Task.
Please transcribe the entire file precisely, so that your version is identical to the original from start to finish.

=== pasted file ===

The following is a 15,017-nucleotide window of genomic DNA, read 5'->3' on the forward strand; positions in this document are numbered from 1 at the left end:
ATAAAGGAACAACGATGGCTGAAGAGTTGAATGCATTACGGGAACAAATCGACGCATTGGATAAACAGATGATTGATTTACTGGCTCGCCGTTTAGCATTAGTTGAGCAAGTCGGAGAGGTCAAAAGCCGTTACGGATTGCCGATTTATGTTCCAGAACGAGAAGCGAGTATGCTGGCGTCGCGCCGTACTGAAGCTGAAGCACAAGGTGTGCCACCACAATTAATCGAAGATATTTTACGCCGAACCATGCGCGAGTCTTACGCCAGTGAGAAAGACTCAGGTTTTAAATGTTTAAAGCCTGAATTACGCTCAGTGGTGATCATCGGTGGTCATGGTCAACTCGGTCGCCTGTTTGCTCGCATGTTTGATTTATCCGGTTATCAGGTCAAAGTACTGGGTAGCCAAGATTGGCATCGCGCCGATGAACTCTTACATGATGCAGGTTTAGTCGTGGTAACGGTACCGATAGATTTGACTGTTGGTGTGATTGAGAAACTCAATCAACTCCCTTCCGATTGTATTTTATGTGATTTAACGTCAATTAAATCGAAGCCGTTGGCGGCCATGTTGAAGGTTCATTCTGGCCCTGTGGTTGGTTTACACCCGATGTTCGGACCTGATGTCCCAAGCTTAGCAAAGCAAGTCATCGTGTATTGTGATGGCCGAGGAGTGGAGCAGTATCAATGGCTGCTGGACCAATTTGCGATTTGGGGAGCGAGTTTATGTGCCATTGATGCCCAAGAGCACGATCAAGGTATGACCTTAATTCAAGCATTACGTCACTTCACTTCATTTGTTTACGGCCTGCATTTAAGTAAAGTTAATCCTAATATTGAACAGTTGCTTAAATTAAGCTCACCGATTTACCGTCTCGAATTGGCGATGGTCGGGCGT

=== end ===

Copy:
The following is a 15,017-nucleotide window of genomic DNA, read 5'->3' on the forward strand; positions in this document are numbered from 1 at the left end:
ATAAAGGAACAACGATGGCTGAAGAGTTGAATGCATTACGGGAACAAATCGACGCATTGGATAAACAGATGATTGATTTACTGGCTCGCCGTTTAGCATTAGTTGAGCAAGTCGGAGAGGTCAAAAGCCGTTACGGATTGCCGATTTATGTTCCAGAACGAGAAGCGAGTATGCTGGCGTCGCGCCGTACTGAAGCTGAAGCACAAGGTGTGCCACCACAATTAATCGAAGATATTTTACGCCGAACCATGCGCGAGTCTTACGCCAGTGAGAAAGACTCAGGTTTTAAATGTTTAAAGCCTGAATTACGCTCAGTGGTGATCATCGGTGGTCATGGTCAACTCGGTCGCCTGTTTGCTCGCATGTTTGATTTATCCGGTTATCAGGTCAAAGTACTGGGTAGCCAAGATTGGCATCGCGCCGATGAACTCTTACATGATGCAGGTTTAGTCGTGGTAACGGTACCGATAGATTTGACTGTTGGTGTGATTGAGAAACTCAATCAACTCCCTTCCGATTGTATTTTATGTGATTTAACGTCAATTAAATCGAAGCCGTTGGCGGCCATGTTGAAGGTTCATTCTGGCCCTGTGGTTGGTTTACACCCGATGTTCGGACCTGATGTCCCAAGCTTAGCAAAGCAAGTCATCGTGTATTGTGATGGCCGAGGAGTGGAGCAGTATCAATGGCTGCTGGACCAATTTGCGATTTGGGGAGCGAGTTTATGTGCCATTGATGCCCAAGAGCACGATCAAGGTATGACCTTAATTCAAGCATTACGTCACTTCACTTCATTTGTTTACGGCCTGCATTTAAGTAAAGTTAATCCTAATATTGAACAGTTGCTTAAATTAAGCTCACCGATTTACCGTCTCGAATTGGCGATGGTCGGGCGT